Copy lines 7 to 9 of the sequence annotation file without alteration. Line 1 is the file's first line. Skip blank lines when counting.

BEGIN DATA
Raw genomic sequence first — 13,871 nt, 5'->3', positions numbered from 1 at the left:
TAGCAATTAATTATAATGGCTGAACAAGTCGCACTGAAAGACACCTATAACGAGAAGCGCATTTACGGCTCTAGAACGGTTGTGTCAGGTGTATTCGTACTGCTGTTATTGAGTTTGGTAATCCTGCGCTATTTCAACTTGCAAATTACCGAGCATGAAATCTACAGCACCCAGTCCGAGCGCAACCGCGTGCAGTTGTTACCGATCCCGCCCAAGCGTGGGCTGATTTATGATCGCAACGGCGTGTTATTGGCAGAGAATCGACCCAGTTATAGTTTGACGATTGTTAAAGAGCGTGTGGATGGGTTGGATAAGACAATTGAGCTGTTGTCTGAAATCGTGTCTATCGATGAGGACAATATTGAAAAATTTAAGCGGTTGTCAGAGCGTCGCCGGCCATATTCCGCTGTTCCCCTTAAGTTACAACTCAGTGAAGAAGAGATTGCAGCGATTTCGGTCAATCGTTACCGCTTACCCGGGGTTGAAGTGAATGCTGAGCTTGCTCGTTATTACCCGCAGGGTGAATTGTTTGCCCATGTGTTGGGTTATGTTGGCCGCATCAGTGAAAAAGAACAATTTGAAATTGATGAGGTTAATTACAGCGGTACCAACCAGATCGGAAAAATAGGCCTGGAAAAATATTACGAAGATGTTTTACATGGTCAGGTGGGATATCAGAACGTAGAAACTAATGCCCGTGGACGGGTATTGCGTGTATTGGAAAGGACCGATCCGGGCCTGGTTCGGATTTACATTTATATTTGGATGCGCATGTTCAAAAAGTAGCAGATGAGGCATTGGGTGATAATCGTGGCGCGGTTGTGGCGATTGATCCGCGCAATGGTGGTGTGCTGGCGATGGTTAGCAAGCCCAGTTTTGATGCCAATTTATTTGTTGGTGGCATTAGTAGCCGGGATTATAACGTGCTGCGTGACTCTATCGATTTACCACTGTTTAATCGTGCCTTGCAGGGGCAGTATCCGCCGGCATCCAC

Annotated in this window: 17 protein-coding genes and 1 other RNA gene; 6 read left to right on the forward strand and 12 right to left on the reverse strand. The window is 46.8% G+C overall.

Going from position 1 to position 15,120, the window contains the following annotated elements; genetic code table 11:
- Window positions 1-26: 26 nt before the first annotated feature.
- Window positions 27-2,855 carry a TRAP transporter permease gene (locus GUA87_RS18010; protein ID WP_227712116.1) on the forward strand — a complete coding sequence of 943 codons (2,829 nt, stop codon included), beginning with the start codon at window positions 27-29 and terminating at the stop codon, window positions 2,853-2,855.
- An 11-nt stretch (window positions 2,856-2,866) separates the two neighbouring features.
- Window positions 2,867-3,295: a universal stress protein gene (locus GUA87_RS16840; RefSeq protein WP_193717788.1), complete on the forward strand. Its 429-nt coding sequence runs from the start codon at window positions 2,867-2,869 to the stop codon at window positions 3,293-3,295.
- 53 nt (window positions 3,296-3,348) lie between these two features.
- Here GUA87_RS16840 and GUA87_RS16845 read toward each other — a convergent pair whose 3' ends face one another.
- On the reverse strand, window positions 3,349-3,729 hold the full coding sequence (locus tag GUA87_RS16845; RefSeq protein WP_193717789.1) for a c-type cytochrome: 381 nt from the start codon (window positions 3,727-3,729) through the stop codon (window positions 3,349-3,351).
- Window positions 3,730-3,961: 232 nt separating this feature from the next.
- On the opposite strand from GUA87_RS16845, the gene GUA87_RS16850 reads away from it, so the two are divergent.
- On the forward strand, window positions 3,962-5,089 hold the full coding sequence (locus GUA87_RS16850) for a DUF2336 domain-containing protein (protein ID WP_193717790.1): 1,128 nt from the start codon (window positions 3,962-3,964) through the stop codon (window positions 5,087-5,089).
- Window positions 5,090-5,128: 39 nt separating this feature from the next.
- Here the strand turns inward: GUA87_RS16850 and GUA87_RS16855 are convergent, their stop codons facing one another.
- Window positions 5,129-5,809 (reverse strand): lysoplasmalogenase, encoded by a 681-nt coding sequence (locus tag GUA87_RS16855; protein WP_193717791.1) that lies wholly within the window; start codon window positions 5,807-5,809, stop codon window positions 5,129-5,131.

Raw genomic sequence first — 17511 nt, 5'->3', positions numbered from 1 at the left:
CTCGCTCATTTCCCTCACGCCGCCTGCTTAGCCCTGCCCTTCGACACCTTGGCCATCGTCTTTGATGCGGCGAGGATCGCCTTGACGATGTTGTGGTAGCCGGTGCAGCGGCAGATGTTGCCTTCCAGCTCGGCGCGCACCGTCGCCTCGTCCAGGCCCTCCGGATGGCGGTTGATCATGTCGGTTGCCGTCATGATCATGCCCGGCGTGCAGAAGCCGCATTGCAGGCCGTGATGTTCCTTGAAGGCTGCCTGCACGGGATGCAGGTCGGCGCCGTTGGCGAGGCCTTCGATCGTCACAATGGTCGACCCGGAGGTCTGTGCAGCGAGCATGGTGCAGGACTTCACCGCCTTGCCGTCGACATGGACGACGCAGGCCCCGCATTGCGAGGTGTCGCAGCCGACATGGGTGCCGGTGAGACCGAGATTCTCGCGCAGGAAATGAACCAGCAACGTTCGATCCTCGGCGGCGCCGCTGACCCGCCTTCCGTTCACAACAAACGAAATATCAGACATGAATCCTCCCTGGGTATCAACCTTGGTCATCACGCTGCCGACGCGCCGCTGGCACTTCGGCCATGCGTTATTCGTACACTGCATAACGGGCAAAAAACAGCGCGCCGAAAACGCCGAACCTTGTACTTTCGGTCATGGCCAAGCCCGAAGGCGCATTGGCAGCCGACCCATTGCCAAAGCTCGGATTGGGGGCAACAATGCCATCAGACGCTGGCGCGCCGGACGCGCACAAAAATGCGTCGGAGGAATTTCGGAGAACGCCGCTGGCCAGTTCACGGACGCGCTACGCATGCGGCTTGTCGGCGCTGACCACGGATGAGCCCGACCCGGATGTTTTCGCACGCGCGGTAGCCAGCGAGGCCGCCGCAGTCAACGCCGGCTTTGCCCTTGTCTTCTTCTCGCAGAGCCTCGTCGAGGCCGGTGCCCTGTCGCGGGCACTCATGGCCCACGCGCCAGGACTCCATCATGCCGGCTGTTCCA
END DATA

- An 11-nt stretch (window positions 2,856-2,866) separates the two neighbouring features.
- Window positions 2,867-3,295: a universal stress protein gene (locus GUA87_RS16840; RefSeq protein WP_193717788.1), complete on the forward strand. Its 429-nt coding sequence runs from the start codon at window positions 2,867-2,869 to the stop codon at window positions 3,293-3,295.
- 53 nt (window positions 3,296-3,348) lie between these two features.